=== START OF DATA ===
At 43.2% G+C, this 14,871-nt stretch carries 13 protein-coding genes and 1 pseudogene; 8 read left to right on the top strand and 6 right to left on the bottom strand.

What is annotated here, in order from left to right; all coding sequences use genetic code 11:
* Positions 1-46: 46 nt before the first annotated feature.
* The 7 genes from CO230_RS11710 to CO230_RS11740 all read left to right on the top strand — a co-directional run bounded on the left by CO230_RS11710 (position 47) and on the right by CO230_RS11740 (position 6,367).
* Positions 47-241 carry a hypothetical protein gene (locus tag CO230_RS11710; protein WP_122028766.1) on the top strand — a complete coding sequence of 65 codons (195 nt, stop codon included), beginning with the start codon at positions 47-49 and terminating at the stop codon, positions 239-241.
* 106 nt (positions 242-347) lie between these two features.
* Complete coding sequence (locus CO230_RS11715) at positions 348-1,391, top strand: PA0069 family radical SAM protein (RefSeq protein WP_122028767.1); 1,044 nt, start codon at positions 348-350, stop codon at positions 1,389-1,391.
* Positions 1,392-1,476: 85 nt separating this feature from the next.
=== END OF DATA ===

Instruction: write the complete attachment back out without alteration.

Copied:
At 43.2% G+C, this 14,871-nt stretch carries 13 protein-coding genes and 1 pseudogene; 8 read left to right on the top strand and 6 right to left on the bottom strand.

What is annotated here, in order from left to right; all coding sequences use genetic code 11:
* Positions 1-46: 46 nt before the first annotated feature.
* The 7 genes from CO230_RS11710 to CO230_RS11740 all read left to right on the top strand — a co-directional run bounded on the left by CO230_RS11710 (position 47) and on the right by CO230_RS11740 (position 6,367).
* Positions 47-241 carry a hypothetical protein gene (locus tag CO230_RS11710; protein WP_122028766.1) on the top strand — a complete coding sequence of 65 codons (195 nt, stop codon included), beginning with the start codon at positions 47-49 and terminating at the stop codon, positions 239-241.
* 106 nt (positions 242-347) lie between these two features.
* Complete coding sequence (locus CO230_RS11715) at positions 348-1,391, top strand: PA0069 family radical SAM protein (RefSeq protein WP_122028767.1); 1,044 nt, start codon at positions 348-350, stop codon at positions 1,389-1,391.
* Positions 1,392-1,476: 85 nt separating this feature from the next.